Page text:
Winter Lure Fishing


Most of the time the simple rule of lure fishing for pike in winter is “go low and go slow”, and, to be honest, 99% of the time this is the best thing you can do.
When the water is really cold, the pike simply aren’t as active as they would be in say mid-October, however, they will still take a lure if it presented correctly. What they won’t do, however, is chase a lure for long periods, or move up in the water column very far to get a lure, in most instances, anyway.
When the pike are in this semi-dormant state it’s not that they don’t want to chase the lure, or move up to get one, it’s more as if, because they are in this docile state, they simply don’t notice the lure as well as when the water is warmer. Hence why the “low and slow” approach is good. Fishing low to the bottom in most instances means fishing closer to where the pike are at this time of year. Slowing the retrieve down also means that the lure spends more time visible, and in the right location, for a pike to hit at it.

To fish like this can be gruelling, and dragging lures across the bottom of a big lake takes a lot of concentration as the takes can be very subtle. Soft plastic lures with a good sized jig head are needed for this tactic. Ideally you will match the size of the jig head to the depth of the water – so if the water has a soft bottom the lure isn’t ploughing too much. My “go to” weight will be 28g for waters up to 30 feet deep, deeper – then up to 50g isn’t unusual.
To fish like this you also need to think about stinger placement – most of the time the absolute best place for a stinger for hook-up reasons is where the imaginary vent would be on a soft plastic fish analogue, and for most of the time I would ring my lures like this. Not only does it seem to hook the fish better when placed here, it also helps balance the bait and prevents over-roll (if you think that is important).

Stinger Placement_01

For lures that are going to be in contact with the bottom for a long period of time, I find it better to put the stinger on top of the lure, near the wrist of the tail. This helps keep it free of the muck on the bottom. Don’t be tempted to put a stinger on the tail of the bait itself, as this ultimately ruins the action of the lure.

Now on some waters this “low and slow” fishing or ploughing simply doesn’t work, or it does work – but with smaller fish. This phenomenon usually occurs on hard fish waters, or waters where the pike have seen a lot of similar type lures for a long period of time. Not a said “have seen a lot of similar type lures” as I truly believe that simply seeing the similar lures day after day really turns pike off them, they don’t have to have been caught, but the same lures and same retrieve soon become predictable and the pike become used to them.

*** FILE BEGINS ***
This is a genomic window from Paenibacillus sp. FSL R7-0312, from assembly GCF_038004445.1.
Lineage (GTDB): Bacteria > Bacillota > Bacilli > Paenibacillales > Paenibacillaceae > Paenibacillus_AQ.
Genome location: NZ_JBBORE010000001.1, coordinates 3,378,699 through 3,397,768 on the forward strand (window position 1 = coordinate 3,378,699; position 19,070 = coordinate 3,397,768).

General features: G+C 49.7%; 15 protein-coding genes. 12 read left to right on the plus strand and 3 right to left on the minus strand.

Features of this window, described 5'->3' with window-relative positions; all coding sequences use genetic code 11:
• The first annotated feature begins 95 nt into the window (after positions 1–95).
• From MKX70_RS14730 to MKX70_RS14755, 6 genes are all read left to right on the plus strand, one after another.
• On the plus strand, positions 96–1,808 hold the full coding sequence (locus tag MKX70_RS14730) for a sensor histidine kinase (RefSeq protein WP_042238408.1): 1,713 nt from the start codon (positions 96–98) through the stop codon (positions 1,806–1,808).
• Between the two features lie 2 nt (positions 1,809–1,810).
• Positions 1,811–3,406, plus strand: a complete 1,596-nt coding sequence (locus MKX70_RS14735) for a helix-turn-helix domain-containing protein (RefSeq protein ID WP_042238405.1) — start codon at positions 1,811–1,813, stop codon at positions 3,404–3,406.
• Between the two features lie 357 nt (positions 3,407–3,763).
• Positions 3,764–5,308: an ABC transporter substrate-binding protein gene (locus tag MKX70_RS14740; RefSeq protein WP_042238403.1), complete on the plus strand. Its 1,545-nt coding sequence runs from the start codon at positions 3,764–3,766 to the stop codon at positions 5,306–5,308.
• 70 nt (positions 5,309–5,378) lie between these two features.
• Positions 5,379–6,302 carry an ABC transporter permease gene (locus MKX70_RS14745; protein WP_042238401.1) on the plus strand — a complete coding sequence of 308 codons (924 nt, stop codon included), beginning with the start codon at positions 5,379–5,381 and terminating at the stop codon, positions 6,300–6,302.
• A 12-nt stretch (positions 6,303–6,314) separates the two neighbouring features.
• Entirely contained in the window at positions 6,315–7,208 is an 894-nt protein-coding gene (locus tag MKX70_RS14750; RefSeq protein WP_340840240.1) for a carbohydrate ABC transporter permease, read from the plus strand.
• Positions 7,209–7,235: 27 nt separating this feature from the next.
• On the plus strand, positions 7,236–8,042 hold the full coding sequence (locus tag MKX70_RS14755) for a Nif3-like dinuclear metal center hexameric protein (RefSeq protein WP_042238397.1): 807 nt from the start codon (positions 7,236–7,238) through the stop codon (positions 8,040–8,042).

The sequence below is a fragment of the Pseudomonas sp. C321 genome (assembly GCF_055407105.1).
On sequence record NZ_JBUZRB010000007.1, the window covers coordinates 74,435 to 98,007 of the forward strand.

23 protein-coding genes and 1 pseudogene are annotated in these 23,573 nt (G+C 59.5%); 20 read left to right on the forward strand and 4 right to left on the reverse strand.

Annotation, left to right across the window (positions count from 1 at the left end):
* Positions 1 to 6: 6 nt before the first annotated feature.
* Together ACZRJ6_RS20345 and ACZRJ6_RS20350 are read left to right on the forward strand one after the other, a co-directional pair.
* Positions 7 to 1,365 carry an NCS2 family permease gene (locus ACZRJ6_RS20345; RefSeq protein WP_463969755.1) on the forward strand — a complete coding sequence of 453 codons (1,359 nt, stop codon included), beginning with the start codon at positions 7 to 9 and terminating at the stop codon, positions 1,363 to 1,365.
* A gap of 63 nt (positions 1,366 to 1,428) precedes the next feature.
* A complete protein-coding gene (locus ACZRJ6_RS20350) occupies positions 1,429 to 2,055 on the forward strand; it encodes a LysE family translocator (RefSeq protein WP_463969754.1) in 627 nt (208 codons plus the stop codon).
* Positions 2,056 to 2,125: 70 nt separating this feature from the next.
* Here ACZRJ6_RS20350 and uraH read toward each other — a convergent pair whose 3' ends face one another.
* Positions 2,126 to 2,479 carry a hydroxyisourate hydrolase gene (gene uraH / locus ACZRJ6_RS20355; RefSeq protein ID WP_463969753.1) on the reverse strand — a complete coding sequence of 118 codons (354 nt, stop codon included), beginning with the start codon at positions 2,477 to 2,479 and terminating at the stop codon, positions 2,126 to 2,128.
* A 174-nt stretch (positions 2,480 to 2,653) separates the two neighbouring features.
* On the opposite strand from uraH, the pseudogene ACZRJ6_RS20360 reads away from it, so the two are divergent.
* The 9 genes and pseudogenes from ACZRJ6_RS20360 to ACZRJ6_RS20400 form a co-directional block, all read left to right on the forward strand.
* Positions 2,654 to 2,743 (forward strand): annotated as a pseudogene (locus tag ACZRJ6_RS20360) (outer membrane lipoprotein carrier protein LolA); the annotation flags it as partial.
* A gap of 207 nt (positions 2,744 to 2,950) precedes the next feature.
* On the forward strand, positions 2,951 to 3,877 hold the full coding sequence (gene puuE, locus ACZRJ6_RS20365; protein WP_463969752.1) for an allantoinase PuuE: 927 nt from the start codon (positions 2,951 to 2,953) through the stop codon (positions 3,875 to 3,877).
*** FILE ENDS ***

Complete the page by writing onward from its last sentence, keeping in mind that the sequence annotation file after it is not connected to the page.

So what to do if you know there are still big fish in the water but they are not reacting to the lures you are presenting? Simple give them something else. However, herein lies a problem, what to give them that fishes “low and slow”?
You can get some crankbaits that fish down to 30ft – such as Depth Raiders and Ernies, however both need to be fished quite a bit faster than I would like to fish at this time of year – though on some waters they work. Spoons and big spinner-baits are a good alternative, you can count them down and fish them nice and slow along the bottom. But again you have the straight A to B retrieve.


Recently I have been playing around with heavily weighted jerkbaits, simply because they give a completely different type of retrieve. There is a problem though, in that most jerkbaits are designed to fish relatively shallow. In fact, you will find it very difficult to fish a standard sinking jerkbait more than 10ft down, let alone 30ft. So you will need to add some weight to them – most baits can be drilled and weight added, or stick-on lead added to the outside, it matters not. What does matter is that it’s put in the right place, or the action of the lure will be messed up. Usually you want to put the weight right in the middle of the lure, near the first hook.
Weighted Westin Swim_01

Even with your weighted jerkbaits it is still a gruelling way of fishing, and don’t think you can cover a lot of water – when fishing really deep it can take 30 seconds for the bait to reach the bottom, and then you have to work the lure really slowly to prevent it rising in the water column too much. But you will still get a “different” retrieve from what most anglers are casting, and sometimes that is all that is needed to trigger a big pike to hit.